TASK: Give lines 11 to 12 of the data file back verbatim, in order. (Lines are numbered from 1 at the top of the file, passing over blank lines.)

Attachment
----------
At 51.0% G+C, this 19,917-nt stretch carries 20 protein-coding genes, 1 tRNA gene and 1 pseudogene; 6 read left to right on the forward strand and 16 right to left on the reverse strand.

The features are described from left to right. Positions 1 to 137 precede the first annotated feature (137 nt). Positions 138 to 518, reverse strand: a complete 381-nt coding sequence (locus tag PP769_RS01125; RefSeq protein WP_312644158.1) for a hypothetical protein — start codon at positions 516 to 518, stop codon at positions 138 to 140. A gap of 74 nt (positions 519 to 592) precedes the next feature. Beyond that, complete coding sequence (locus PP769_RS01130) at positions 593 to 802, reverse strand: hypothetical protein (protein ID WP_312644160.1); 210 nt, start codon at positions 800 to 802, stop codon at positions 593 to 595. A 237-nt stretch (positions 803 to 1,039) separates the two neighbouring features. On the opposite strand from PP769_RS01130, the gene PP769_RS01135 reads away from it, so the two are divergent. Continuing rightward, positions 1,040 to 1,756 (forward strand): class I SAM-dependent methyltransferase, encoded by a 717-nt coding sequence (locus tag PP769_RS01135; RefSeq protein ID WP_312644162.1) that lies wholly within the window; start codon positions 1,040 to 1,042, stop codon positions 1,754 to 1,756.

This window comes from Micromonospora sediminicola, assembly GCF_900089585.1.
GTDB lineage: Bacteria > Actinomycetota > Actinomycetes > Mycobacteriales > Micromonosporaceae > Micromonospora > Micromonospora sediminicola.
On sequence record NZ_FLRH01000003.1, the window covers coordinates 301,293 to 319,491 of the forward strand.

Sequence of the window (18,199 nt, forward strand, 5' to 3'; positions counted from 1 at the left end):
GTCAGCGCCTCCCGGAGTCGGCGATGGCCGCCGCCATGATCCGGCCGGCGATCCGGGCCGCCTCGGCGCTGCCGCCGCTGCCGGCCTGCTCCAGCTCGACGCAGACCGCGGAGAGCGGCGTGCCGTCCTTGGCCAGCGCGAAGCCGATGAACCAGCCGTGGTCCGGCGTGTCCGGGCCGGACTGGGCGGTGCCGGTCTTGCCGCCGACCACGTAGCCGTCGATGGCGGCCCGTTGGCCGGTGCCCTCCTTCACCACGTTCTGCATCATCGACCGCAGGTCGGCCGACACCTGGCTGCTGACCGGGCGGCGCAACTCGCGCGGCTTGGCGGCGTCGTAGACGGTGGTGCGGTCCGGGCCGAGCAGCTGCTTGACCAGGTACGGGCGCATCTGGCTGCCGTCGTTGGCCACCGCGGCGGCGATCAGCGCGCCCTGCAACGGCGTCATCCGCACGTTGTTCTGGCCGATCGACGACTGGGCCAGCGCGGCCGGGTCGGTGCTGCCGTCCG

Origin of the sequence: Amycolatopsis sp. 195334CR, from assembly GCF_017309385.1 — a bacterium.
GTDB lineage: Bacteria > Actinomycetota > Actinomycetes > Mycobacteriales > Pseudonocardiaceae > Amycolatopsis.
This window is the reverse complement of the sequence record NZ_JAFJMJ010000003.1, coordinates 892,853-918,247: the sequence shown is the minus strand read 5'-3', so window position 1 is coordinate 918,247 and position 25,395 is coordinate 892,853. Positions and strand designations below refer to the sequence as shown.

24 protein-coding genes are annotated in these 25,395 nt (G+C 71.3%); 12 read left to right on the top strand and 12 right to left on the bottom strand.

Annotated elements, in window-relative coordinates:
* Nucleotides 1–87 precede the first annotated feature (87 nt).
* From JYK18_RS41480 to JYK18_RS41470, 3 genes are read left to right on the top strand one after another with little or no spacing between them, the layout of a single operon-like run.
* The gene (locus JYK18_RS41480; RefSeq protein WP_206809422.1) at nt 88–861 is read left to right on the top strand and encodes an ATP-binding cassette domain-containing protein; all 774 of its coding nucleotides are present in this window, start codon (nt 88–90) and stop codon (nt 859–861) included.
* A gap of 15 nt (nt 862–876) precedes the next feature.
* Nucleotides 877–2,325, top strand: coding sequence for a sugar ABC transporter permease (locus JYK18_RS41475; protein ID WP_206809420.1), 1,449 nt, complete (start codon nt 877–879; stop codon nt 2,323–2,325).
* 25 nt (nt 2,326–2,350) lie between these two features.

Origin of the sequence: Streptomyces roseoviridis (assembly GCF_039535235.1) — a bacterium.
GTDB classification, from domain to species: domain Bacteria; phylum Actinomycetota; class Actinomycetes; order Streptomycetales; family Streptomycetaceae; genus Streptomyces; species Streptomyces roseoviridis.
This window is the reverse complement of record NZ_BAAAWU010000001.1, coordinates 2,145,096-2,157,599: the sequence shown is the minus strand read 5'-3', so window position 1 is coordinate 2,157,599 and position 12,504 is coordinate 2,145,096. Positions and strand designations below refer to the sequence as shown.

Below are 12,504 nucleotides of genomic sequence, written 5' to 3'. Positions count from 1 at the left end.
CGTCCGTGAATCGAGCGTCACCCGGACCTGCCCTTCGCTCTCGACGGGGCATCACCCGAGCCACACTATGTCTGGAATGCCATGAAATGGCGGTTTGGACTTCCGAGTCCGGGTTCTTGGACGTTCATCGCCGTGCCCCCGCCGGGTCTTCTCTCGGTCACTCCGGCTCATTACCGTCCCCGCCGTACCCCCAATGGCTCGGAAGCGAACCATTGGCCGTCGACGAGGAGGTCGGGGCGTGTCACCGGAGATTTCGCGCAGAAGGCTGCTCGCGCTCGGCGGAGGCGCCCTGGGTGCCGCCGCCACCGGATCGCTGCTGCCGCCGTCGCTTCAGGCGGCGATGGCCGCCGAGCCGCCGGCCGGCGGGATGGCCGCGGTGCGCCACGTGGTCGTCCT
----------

24 protein-coding genes are annotated in these 25,395 nt (G+C 71.3%); 12 read left to right on the top strand and 12 right to left on the bottom strand.

Annotated elements, in window-relative coordinates: